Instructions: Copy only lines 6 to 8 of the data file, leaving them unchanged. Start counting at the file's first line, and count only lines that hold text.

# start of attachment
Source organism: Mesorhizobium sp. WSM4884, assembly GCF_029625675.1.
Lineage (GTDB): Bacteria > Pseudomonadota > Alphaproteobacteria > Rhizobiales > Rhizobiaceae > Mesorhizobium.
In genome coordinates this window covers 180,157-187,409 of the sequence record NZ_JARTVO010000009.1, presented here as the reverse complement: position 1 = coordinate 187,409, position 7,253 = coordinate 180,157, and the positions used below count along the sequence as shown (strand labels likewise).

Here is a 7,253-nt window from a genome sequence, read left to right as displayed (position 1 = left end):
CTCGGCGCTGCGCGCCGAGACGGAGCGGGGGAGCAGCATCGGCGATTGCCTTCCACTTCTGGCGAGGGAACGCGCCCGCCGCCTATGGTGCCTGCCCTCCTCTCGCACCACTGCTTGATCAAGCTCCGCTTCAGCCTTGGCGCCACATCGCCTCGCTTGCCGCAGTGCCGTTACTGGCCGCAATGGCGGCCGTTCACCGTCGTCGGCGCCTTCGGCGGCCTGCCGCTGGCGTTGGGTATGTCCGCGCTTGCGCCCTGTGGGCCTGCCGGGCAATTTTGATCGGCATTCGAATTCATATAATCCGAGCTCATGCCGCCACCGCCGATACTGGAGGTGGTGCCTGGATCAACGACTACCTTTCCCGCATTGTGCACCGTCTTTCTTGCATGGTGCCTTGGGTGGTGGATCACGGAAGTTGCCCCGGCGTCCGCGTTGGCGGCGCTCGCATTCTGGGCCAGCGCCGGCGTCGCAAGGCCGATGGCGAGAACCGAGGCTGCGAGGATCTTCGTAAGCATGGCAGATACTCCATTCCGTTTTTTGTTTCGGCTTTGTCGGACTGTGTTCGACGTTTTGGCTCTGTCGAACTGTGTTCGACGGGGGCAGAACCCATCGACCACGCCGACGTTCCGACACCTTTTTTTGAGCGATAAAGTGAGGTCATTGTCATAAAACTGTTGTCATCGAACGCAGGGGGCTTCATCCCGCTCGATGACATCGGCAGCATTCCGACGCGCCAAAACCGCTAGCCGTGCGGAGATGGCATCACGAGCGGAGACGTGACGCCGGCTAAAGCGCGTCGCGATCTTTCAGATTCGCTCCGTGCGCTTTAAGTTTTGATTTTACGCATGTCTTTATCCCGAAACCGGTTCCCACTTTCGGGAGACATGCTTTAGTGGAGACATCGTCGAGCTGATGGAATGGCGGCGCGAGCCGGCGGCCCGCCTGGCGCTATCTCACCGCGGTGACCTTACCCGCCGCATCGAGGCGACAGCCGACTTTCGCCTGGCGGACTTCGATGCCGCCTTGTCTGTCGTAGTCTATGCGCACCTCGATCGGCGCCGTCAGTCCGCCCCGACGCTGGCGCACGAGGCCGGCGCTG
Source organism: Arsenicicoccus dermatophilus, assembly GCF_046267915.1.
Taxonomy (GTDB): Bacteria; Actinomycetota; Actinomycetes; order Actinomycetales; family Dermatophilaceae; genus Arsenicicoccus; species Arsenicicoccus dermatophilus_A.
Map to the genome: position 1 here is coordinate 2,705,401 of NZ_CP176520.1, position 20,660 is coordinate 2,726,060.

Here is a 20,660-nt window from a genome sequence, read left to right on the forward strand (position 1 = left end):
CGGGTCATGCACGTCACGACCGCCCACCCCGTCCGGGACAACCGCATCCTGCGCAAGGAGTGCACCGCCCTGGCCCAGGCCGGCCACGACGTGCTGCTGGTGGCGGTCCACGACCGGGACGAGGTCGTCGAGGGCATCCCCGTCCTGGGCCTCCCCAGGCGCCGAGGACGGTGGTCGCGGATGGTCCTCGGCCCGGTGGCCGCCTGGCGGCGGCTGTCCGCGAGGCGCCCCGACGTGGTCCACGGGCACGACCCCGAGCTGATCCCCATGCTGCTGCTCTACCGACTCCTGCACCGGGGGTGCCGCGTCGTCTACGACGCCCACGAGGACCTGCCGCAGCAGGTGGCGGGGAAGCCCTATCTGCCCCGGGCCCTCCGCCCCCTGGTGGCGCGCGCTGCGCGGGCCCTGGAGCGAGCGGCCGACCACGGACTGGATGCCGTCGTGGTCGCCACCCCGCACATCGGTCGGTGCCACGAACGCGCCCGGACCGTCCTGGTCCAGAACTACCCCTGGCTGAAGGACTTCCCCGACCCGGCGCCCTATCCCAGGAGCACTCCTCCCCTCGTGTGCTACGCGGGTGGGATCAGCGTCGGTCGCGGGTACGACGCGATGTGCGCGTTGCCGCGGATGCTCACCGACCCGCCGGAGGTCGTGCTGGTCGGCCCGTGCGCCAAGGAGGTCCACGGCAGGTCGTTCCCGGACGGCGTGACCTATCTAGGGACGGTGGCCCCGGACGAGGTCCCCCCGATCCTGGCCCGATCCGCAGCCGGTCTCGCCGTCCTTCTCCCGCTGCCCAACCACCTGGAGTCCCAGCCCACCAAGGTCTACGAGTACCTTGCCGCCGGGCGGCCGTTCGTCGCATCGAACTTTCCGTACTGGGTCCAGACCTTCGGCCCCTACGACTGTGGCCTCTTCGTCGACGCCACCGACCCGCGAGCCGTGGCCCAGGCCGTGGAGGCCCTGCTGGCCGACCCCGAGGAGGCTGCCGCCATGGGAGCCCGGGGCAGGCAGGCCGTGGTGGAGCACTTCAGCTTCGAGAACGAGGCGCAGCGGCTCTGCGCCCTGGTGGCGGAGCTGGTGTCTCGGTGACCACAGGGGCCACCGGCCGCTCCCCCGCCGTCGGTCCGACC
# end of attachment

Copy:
Source organism: Arsenicicoccus dermatophilus, assembly GCF_046267915.1.
Taxonomy (GTDB): Bacteria; Actinomycetota; Actinomycetes; order Actinomycetales; family Dermatophilaceae; genus Arsenicicoccus; species Arsenicicoccus dermatophilus_A.
Map to the genome: position 1 here is coordinate 2,705,401 of NZ_CP176520.1, position 20,660 is coordinate 2,726,060.